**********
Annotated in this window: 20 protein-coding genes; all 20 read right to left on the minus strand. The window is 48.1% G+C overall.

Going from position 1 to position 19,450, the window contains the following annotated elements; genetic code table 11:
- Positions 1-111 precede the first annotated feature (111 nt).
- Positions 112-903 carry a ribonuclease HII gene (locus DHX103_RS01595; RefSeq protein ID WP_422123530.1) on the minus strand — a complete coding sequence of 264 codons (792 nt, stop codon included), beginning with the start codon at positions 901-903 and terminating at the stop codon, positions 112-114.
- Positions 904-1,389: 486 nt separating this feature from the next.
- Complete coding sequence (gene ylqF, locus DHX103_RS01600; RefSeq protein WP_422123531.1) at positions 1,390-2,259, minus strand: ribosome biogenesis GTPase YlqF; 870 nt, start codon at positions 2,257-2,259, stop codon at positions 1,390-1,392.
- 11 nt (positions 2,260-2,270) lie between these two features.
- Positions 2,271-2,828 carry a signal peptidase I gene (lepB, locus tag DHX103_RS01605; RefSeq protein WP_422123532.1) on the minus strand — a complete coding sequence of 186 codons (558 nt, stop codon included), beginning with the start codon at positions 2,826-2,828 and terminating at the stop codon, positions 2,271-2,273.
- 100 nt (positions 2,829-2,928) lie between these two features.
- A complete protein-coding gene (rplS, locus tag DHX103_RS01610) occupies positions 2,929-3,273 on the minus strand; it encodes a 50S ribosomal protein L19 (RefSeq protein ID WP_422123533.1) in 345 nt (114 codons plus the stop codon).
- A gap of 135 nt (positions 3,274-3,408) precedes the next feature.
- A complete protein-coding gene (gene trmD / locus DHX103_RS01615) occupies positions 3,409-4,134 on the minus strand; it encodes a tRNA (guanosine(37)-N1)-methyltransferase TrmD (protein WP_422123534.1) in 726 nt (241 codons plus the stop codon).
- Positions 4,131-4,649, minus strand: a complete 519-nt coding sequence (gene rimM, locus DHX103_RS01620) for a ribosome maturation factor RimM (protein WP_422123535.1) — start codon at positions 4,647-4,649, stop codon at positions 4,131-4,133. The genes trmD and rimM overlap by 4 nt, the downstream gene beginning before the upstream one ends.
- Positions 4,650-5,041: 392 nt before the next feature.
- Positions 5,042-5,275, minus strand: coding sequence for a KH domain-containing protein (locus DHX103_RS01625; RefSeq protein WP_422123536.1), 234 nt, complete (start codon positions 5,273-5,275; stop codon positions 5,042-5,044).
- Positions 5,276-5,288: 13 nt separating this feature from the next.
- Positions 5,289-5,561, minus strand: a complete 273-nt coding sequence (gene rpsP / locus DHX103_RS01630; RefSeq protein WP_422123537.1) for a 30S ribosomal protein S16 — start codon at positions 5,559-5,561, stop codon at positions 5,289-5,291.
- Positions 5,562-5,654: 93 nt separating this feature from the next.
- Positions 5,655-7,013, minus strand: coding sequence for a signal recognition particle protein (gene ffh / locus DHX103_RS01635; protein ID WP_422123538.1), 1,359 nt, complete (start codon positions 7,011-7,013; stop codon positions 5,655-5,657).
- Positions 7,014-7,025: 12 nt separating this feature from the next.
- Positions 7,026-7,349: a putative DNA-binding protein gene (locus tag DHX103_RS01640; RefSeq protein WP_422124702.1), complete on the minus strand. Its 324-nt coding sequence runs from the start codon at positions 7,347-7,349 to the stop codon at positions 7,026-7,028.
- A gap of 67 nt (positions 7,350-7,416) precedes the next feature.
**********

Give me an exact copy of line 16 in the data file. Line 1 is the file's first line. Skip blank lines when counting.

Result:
- Positions 5,276-5,288: 13 nt separating this feature from the next.